Tesla is Going to Crush the Notoriously Conservative Trucking Industry (TSLA)

Tesla is sending waves of excitement again with its latest invention to be unveiled later this month. The Class 8 heavy-duty semi-truck will run on 100% electricity, which Elon Musk has promised to be more powerful than any diesel semi-truck and predicted by Morgan Stanley analysts to cut operation costs by 70 per cent.

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Soon, the world will get to see Tesla’s (NASDAQ:TSLA) first electric semi-truck that’s predicted to seriously impact the notoriously conservative trucking industry.

It’ll be interesting to finally see the performance of one of Tesla’s newest invention which Elon Musk introduced during a TED discussion last April.

Musk showed a teaser photo of Tesla’s Class 8 semi-truck, called Tesla Semi, during a conversation with TED’s Head Curator, Chris Anderson, who, deeply impressed, remarked that it didn’t look like the usual “friendly neighborhood truck.”

Musk explained that it’s a heavy-duty semi-truck that’s intended to assuage heavy-duty trucking. He also added that with the Tesla Semi, “we want to show that an electric truck actually can out-torque any diesel semi. If you had a tug of war competition, the Tesla Semi will tug the diesel semi uphill.”

Moreover, when Anderson asked if it was the kind of thing that truck drivers would like to drive, Musk said that he had driven the prototype himself and the experience was amazing. It was so nimble even though it’s a giant truck.

“You can drive it around like a sports car,” Musk said.

These kind of statements have obviously kept everyone in anticipation of the new heavy-duty semi-truck from Tesla, which by the way is getting unveiled sooner than most industry analysts anticipated. Not only will the new rig be environment-friendly, people expect it to also have several autonomous/autopilot capabilities for which Tesla EV’s are known for.

How will a revolutionary commercial transport like this affect the trucking industry?

In a recent note to clients, Morgan Stanley’s analysts Adam Jonas and Ravi Shanker, said they “believe TSLA’s reveal of its autonomous, electric Class 8 semi-truck this month could be the biggest catalyst in Trucking in decades and potentially set off separation between the technology leaders and the laggards among carriers, shippers, truck OEMs and suppliers.”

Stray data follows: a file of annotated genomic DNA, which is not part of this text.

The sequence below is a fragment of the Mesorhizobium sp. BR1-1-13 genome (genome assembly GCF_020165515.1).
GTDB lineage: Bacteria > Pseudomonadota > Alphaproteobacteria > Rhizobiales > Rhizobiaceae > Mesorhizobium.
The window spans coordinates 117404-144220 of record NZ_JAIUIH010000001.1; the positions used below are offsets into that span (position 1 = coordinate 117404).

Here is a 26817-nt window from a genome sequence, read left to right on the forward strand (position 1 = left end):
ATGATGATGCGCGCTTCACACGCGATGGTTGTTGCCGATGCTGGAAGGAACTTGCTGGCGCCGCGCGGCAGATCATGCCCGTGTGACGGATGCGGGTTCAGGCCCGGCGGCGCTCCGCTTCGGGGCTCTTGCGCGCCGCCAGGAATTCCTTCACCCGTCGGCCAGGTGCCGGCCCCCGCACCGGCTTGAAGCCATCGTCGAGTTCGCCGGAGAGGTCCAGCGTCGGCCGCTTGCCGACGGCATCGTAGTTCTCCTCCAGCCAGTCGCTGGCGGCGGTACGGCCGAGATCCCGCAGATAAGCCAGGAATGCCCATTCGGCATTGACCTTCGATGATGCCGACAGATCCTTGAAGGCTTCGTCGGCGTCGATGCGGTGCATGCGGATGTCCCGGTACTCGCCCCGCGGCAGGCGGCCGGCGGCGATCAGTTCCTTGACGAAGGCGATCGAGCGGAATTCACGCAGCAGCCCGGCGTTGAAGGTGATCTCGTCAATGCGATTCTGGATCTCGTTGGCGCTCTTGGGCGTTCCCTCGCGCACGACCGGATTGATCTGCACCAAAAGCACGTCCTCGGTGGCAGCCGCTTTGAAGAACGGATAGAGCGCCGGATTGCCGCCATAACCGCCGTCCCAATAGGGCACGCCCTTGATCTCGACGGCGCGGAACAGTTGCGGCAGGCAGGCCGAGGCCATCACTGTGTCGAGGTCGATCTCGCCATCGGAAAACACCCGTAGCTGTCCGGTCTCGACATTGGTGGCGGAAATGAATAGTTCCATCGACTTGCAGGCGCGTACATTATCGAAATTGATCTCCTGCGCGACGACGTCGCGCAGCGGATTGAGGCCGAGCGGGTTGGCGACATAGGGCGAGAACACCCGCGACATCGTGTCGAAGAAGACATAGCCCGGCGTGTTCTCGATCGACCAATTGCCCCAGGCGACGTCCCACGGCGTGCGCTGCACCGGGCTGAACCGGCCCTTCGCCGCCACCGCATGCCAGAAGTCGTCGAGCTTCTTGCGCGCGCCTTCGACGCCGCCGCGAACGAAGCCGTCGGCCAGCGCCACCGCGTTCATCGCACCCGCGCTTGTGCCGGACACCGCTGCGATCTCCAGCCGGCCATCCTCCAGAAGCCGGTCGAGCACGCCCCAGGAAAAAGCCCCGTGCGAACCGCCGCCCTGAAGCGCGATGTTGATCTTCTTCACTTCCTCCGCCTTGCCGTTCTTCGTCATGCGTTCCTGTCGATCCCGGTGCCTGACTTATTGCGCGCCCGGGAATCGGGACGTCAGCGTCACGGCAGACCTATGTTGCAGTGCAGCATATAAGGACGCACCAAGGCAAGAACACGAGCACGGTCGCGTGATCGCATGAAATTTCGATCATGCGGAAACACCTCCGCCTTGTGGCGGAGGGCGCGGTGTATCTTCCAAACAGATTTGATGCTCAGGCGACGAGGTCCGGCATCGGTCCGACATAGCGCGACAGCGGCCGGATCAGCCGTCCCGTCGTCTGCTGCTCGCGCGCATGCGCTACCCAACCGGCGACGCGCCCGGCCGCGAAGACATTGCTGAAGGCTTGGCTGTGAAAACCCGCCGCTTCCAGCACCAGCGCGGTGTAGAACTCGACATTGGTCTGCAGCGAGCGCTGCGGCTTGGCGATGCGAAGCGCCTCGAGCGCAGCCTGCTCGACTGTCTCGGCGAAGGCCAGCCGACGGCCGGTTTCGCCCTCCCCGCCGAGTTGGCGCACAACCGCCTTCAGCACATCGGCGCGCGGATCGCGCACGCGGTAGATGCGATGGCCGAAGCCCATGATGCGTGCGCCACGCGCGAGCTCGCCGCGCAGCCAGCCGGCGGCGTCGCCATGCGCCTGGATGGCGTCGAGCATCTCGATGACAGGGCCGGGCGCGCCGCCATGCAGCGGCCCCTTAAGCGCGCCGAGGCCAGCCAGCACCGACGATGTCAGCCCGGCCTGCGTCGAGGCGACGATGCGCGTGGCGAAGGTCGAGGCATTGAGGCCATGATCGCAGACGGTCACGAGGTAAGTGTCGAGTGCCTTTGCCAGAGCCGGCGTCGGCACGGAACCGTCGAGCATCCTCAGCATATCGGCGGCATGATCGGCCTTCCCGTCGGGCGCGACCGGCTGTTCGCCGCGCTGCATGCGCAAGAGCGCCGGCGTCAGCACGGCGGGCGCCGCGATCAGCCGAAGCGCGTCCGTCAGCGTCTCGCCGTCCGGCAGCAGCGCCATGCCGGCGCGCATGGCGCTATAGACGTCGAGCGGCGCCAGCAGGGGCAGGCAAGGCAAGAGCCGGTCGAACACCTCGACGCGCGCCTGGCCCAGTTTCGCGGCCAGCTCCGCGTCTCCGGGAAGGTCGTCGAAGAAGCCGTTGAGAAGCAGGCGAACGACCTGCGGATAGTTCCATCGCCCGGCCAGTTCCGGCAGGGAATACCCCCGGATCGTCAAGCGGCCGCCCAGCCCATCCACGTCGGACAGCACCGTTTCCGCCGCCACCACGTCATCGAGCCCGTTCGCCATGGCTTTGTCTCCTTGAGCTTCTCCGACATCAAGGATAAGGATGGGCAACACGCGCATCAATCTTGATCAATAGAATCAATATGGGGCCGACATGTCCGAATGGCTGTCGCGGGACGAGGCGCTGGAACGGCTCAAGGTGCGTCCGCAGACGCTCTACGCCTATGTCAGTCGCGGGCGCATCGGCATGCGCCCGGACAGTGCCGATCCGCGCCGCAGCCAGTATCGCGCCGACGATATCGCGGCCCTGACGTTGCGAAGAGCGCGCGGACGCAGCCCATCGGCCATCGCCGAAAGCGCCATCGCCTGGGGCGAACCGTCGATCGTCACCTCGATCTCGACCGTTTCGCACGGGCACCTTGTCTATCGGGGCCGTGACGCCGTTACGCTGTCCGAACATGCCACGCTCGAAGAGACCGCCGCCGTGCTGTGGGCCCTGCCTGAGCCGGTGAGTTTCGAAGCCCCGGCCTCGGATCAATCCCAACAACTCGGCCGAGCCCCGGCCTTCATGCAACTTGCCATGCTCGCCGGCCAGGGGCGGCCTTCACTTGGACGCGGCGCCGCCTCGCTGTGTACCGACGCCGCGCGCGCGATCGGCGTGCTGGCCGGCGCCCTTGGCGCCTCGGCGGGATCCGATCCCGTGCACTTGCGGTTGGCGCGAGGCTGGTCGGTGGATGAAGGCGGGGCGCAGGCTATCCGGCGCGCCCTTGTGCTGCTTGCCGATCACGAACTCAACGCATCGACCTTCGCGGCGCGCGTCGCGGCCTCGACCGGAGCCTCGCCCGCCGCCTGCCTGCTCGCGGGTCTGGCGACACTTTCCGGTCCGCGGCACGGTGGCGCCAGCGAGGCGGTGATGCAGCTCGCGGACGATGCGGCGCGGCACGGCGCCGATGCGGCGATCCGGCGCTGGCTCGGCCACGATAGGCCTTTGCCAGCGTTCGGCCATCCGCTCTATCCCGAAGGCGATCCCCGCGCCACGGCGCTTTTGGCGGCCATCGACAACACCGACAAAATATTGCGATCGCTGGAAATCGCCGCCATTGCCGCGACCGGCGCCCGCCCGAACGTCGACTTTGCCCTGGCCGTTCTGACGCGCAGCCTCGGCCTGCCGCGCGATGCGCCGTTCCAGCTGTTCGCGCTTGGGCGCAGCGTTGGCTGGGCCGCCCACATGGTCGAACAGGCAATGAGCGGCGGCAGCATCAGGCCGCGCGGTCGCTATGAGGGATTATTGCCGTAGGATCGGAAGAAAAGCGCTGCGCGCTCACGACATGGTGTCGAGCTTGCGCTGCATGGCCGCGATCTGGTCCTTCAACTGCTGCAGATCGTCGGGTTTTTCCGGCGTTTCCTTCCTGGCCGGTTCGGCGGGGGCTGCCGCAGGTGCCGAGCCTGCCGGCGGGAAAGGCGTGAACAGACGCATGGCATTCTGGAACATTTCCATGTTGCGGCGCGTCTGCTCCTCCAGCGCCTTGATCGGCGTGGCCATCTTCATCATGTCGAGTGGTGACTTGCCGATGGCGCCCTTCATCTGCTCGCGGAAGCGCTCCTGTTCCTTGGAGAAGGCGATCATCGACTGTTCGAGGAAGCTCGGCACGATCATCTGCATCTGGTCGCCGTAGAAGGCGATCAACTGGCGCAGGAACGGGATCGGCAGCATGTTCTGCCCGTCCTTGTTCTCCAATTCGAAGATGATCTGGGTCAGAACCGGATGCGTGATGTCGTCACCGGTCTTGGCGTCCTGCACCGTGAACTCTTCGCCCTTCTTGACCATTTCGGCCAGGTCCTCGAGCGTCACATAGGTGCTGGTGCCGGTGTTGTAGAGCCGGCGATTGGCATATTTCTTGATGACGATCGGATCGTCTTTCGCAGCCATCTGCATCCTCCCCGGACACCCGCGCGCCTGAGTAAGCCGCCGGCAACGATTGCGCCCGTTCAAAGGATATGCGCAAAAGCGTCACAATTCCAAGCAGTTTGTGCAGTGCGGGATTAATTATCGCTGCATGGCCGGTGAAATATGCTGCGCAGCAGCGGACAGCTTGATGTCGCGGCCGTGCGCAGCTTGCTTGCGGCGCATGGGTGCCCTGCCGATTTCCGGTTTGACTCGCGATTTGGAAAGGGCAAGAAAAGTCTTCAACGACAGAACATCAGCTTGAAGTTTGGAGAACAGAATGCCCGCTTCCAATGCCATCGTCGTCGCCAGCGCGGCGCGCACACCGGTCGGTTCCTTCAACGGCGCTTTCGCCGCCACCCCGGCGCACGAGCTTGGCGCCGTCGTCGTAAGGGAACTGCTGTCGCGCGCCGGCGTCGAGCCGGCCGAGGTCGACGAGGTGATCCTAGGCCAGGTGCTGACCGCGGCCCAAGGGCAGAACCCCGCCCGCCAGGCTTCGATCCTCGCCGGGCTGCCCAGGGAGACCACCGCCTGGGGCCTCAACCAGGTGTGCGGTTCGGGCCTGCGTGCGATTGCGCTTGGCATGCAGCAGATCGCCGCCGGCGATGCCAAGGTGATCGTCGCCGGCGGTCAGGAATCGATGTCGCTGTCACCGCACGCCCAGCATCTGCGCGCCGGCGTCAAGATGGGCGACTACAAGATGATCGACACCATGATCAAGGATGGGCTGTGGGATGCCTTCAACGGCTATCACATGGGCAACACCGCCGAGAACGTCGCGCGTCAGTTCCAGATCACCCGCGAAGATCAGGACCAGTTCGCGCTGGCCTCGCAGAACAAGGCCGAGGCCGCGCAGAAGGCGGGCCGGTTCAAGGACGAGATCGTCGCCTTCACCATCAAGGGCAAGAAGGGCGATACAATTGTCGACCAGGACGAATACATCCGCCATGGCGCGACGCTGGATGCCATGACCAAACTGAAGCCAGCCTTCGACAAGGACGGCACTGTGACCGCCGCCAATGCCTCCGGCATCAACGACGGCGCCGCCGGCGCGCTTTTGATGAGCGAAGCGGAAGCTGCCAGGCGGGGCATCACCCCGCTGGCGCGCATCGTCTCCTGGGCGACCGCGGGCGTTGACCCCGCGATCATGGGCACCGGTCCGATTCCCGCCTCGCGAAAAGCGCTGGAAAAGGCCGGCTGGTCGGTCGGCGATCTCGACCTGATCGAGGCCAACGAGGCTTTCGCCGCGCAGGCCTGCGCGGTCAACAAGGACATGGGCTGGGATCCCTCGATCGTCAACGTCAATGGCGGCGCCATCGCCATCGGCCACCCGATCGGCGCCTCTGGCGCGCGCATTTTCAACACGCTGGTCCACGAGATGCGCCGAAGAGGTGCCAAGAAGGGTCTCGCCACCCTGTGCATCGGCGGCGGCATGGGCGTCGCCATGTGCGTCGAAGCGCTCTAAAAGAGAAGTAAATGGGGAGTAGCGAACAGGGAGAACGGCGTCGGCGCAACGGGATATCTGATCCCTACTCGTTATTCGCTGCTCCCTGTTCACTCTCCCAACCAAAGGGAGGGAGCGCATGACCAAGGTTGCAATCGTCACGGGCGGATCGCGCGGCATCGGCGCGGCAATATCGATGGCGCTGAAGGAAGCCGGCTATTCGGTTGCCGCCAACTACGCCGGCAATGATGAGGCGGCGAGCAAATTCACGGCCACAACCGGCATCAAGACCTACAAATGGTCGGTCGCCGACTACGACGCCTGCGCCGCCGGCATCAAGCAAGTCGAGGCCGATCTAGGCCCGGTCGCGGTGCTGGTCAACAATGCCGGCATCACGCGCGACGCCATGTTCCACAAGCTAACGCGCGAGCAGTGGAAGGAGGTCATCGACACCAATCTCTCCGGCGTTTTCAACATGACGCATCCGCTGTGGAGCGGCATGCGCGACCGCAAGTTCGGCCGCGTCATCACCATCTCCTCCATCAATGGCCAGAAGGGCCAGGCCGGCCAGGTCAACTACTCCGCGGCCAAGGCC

Jonas and Shanker’s analysis provided also some additional projections:

  • The electric semi could be coming to market in 2019 – 2020.
  • The truck would probably cost $100,000 which excludes battery leasing.
  • It would have a regional range of 200 – 300 miles before needing a battery swap.
  • In terms of operation cost, it would be up to 70% cheaper compared to a regular truck based on Morgan’s model that’s designed on a battery leasing program with a cost of $0.25/mile and a sale price of ~$100,000 for the truck.

Moreover, and again this is based on Morgan’s projections, the battery leasing program alone could bring Tesla annually more than $7 billion in revenue.

“This makes economic sense for TSLA, in our view. We estimate that a trucking carrier spends about $0.50 per mile of fuel (@ $3/gal of diesel and 6 mpg) and does about 100,000 miles/year per truck. If Tesla charged $0.25/mile to lease the battery out, (a) the carrier can reduce its total fuel bill by 50% (fuel is 35% of total costs), and (b) TSLA could generate revenue of $25,000 per truck per year or ~$7.5 bn at a run-rate, once TSLA achieves 10% share of the truck parc.”

What’s more, Morgan’s analysts think that Tesla would not need a very large investment to bring its electric semi-truck to market. Autonomous driving and battery technologies are already under development for the company’s EV’s and it’s already within Tesla’s capacity to deal with a low production run rate of only 25,000 units per year at 10% share.

But beyond numbers and bottom lines, it’s about time that this kind of revolutionary change for the trucking industry as a whole takes place, and sooner rather than later. It goes without saying that the need to cut down on carbon emissions is an urgent issue that must be addressed. It is also the only way to protect our planet’s existence and consequently our own.

1 Comment on Tesla is Going to Crush the Notoriously Conservative Trucking Industry (TSLA)

  1. Trucks need more range. Average truck travels 500-600 miles a day and the drivers are under strict regulations of how many hours they can be on duty. If they have to stop while under a deadline in rural Montana at 3am for an hour or more to swap a battery, that will cause some serious concerns. I think the truck is great and I would buy one only if you have the range extended to at least 600 miles and have a tremendous amount of places I could get a battery swap. You would literally need a location in every truckstop, big city, small town and everywhere in between. Truckers go everywhere, all the time, 365 days a year. They don’t have time to stop and swap. The battery lease in combination with a charging option and a large infrastructure of charging locations and maybe you have something practical. No flat nose either. My two cents.

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